As part of the Childhood Cancer Survivor Study (CCSS), 802 survivors of childhood CNS malignancy, 5937 survivors of non-CNS malignancy and 382 siblings without cancer completed a 25 item Neurocognitive Questionnaire (CCSS-NCQ) at least 16 years post cancer diagnosis assessing task efficiency, emotional regulation, organizational skills and memory. Neurocognitive functioning in survivors of CNS malignancy was compared to that of non-CNS malignancy survivors and a sibling cohort. Within the group of CNS malignancy survivors, multiple linear regression was used to assess the contribution of demographic, illness and treatment variables to reported neurocognitive functioning and the relationship of reported neurocognitive functioning to educational, employment and income status.
Results
Survivors of CNS malignancy reported significantly greater neurocognitive impairment on all factors assessed by the CCSS-NCQ than non-CNS cancer survivors or siblings (p<.01), with mean T scores of CNS malignancy survivors substantially more impaired that those of the sibling cohort (p<.001), with a large effect size for Task Efficiency (1.16) and a medium effect size for Memory (.68). Within the CNS malignancy group, medical complications, including hearing deficits, paralysis and cerebrovascular incidents resulted in a greater likelihood of reported deficits on all of the CCSS-NCQ factors, with generally small effect sizes (.22-.50). Total brain irradiation predicted greater impairment on Task Efficiency and Memory (Effect sizes: .65 and .63, respectively), as did partial brain irradiation, with smaller effect sizes (.49 and .43, respectively). Ventriculoperitoneal (VP) shunt placement was associated with small deficits on the same scales (Effect sizes: Task Efficiency .26, Memory .32). Female gender predicted a greater likelihood of impaired scores on 2 scales, with small effect sizes (Task Efficiency .38, Emotional Regulation .45), while diagnosis before age 2 years resulted in less likelihood of reported impairment on the Memory factor with a moderate effect size (.64). CNS malignancy survivors with more impaired CCSS-NCQ scores demonstrated significantly lower educational attainment (p<.01), less household income (p<.001) and less full time employment (p<.001).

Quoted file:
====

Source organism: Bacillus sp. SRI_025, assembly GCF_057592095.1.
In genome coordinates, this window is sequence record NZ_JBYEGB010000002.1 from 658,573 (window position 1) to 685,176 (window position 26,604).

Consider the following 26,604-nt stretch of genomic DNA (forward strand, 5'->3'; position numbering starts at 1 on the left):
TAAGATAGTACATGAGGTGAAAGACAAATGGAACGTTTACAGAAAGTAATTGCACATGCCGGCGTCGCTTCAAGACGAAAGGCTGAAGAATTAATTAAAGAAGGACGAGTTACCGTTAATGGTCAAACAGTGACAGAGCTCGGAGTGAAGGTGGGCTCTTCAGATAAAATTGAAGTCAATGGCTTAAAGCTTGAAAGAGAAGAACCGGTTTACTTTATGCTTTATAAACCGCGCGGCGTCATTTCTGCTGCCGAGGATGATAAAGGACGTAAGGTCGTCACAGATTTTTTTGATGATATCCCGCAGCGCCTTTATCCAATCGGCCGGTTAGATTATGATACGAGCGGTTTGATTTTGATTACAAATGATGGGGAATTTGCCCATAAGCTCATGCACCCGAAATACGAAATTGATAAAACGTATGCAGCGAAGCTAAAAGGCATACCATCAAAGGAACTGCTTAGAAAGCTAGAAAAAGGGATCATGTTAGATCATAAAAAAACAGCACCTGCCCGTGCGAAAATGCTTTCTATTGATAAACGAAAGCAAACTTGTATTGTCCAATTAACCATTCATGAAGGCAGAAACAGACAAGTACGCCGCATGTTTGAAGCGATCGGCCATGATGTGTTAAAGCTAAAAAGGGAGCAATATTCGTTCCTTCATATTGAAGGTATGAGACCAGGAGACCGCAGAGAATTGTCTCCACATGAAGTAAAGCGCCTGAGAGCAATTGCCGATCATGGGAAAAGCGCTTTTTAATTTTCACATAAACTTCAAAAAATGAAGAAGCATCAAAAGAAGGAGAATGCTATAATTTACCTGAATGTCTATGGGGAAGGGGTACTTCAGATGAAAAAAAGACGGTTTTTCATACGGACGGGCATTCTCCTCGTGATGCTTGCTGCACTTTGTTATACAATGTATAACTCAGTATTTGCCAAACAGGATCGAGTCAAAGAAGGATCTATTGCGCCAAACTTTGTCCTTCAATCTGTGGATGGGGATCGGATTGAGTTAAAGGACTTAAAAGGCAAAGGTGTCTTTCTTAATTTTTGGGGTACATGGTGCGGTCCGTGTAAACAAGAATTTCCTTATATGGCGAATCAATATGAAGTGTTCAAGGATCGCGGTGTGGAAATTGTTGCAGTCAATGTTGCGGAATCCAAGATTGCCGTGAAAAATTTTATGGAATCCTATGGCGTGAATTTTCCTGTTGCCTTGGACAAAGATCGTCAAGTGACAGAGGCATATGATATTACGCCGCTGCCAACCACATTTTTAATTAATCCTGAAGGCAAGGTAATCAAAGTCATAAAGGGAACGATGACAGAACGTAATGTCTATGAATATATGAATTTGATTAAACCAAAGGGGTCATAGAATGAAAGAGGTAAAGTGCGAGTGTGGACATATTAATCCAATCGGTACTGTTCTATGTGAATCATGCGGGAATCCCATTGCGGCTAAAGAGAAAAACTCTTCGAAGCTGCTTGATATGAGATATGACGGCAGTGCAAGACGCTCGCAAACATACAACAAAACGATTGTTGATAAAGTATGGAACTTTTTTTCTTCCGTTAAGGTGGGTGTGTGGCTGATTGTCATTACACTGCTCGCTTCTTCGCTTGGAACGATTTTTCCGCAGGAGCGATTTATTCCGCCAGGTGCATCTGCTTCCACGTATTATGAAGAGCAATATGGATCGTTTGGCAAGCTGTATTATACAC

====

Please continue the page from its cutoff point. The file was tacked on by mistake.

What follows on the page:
Conclusions
Survivors of childhood CNS malignancy are at significant risk for impairment in neurocognitive functioning in adulthood, particularly if they have received cranial radiation, had a VP shunt placed, suffered a cerebrovascular incident or are left with hearing or motor impairments. Reported neurocognitive impairment adversely affected important adult outcomes, including education, employment, income and marital status.
doi:10.1037/a0016674
PMCID: PMC2796110  PMID: 19899829
Neurocognitive functioning; brain tumors; CNS malignancies; Childhood Cancer Survivor Study